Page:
Florida A&M University will be banned next year from post-season play in major sports, will have records vacated for a dozen teams and will face financial penalties and scholarship reductions, after an NCAA panel found the school “lacked institutional control” and did not properly certify the academic eligibility of athletes.
Florida A&M and the NCAA announced the penalties Tuesday, with the school’s athletics department placed on probation for five years. The university said 93 athletes had been improperly certified as eligible to participate in 12 sports from 2010 to 2017.
“The university certified student-athletes as eligible when they failed to fulfill required credit hours, did not complete required percentages of their degree by designated times, did not meet minimum GPA requirements and/or failed to meet transfer requirements or exceptions,” the NCAA announcement said.
“It also failed to certify a student-athlete’s amateurism status and allowed another student-athlete to compete after the student-athlete had exhausted all seasons of competition.”
The post-season ban in 2019-2020 will affect the football, men’s basketball, women’s basketball, baseball, volleyball and men’s indoor and outdoor track and field teams, the announcements said. Among other things, the penalties include a 10 percent reduction in scholarships for the football program in 2019-2020 and 2020-2021 and 10 percent reductions in 2019-2020 for the baseball, men’s basketball, women’s basketball, men’s track and field and volleyball teams.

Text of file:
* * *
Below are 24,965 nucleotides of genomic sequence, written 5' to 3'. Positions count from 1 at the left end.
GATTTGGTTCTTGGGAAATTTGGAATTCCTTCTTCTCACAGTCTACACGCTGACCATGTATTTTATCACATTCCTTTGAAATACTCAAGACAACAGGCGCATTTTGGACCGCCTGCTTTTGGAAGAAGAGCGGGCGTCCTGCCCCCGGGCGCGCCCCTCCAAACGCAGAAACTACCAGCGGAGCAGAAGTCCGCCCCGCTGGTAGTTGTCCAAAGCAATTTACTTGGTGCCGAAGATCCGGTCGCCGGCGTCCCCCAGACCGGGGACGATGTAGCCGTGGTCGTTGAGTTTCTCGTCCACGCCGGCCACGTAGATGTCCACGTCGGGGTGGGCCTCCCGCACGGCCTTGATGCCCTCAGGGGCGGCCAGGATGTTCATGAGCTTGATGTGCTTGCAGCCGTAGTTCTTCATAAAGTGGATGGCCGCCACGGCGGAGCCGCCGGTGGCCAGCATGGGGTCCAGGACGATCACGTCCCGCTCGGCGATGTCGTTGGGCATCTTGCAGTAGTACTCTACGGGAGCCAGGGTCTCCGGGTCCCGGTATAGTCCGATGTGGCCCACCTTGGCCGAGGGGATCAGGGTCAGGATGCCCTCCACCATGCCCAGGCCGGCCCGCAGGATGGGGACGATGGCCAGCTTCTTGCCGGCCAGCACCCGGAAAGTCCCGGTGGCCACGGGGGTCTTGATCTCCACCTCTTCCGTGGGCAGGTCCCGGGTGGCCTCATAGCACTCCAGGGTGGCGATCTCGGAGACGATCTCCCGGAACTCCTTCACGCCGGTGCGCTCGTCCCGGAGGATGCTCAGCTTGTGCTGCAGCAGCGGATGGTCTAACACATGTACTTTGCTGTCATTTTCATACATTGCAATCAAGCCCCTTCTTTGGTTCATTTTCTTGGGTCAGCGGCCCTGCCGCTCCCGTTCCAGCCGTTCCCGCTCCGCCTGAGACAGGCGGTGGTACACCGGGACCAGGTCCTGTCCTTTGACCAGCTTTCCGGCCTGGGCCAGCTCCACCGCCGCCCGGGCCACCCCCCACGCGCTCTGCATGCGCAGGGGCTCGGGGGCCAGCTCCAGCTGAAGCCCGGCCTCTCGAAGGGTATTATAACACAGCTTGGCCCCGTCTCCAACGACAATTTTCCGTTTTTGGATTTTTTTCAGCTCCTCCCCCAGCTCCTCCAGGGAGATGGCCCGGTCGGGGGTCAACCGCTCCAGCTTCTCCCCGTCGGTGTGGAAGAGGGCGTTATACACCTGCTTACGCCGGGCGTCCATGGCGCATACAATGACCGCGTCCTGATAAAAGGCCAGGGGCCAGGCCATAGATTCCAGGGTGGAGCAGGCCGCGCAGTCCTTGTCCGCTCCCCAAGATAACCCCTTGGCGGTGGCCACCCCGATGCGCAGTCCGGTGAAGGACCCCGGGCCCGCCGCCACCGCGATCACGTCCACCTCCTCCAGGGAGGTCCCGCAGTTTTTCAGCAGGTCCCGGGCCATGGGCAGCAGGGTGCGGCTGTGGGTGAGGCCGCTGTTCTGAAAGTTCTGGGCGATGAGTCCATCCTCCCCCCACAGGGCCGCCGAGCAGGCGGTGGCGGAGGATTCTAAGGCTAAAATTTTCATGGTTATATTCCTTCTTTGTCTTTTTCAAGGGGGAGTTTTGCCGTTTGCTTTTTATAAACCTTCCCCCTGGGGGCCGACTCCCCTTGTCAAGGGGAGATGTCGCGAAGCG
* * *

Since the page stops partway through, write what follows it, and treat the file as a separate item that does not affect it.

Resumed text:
The university said on its website that it has taken a series of steps to address the problems in the athletics department.
“FAMU Athletics has enhanced its compliance staff to include an associate athletics director for compliance, assistant athletics director for compliance and a compliance coordinator,” the website said. “They have been provided with the resources necessary to effectively educate and monitor for NCAA compliance.”
The NCAA acknowledged in its announcement that the university has made improvements.
“Those improvements, however, have only recently brought the university in line with what the NCAA membership has identified as a fundamental obligation of all Division I members — properly certifying student-athletes as eligible,” the NCAA said.